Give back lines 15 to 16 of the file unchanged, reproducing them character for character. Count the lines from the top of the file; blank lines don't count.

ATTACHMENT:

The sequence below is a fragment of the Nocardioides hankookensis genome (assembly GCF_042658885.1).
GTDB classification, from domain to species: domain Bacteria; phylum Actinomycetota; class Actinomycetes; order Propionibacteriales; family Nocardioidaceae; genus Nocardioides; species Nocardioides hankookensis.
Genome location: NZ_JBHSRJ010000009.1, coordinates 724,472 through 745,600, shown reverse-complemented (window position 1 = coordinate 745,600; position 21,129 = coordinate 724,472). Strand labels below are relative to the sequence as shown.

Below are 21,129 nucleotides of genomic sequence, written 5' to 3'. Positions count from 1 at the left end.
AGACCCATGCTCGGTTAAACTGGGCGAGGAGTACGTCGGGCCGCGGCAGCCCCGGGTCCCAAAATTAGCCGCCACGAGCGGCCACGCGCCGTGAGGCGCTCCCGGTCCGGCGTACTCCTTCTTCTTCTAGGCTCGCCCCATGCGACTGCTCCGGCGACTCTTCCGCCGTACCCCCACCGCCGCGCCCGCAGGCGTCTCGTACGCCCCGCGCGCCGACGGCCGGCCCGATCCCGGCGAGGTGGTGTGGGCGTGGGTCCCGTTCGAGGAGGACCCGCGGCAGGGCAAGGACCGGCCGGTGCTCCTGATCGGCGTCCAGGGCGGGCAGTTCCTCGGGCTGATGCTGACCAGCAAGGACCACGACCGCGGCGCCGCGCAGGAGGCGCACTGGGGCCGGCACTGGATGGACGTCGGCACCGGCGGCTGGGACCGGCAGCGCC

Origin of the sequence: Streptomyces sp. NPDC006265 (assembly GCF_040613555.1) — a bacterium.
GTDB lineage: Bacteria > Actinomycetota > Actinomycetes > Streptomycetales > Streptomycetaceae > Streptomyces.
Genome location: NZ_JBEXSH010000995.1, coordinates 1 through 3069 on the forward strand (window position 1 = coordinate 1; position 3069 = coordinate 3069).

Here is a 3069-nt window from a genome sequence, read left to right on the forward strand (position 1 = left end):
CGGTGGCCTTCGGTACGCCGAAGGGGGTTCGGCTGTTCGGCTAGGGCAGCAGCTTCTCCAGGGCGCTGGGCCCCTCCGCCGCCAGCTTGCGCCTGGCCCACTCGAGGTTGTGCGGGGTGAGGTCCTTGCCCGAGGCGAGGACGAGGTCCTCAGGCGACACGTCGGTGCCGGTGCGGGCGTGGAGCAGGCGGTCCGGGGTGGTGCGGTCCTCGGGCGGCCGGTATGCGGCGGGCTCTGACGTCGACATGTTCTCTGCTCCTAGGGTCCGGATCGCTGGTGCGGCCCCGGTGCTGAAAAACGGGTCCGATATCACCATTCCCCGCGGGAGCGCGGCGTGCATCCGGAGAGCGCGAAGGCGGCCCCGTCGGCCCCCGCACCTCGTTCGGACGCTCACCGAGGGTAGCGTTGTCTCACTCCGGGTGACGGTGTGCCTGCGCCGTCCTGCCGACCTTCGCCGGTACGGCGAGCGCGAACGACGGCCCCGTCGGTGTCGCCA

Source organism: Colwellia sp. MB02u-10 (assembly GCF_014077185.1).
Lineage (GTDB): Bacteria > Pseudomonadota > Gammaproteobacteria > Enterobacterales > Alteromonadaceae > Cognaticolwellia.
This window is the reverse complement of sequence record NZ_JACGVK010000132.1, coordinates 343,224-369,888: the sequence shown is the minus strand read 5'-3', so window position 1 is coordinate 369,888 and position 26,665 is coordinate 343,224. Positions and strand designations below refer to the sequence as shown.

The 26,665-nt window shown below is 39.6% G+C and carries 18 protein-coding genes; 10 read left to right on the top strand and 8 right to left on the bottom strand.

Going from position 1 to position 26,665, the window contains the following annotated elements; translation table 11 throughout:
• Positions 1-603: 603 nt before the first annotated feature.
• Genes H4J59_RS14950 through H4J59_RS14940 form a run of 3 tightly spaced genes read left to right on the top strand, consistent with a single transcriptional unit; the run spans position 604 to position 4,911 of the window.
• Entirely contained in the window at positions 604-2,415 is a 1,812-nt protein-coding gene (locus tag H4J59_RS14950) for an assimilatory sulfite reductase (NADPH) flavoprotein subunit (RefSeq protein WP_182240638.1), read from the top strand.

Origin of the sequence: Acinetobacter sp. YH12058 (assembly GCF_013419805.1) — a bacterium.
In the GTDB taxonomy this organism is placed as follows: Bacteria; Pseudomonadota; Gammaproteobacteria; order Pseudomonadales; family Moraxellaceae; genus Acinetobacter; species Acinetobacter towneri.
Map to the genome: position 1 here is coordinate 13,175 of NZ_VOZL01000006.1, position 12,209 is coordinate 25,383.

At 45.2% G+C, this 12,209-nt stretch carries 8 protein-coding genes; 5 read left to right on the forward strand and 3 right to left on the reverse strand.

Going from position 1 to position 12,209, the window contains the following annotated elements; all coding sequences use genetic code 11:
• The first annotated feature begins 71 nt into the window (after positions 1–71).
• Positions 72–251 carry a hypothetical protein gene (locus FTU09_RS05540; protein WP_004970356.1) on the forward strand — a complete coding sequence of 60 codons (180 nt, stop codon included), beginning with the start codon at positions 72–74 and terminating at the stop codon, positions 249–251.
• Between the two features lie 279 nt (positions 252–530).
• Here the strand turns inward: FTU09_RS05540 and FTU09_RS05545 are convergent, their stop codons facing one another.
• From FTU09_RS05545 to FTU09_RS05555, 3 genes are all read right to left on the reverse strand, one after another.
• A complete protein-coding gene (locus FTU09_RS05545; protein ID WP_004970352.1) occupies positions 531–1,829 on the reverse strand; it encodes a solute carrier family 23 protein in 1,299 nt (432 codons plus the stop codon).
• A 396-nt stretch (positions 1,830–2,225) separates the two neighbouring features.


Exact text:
Going from position 1 to position 26,665, the window contains the following annotated elements; translation table 11 throughout:
• Positions 1-603: 603 nt before the first annotated feature.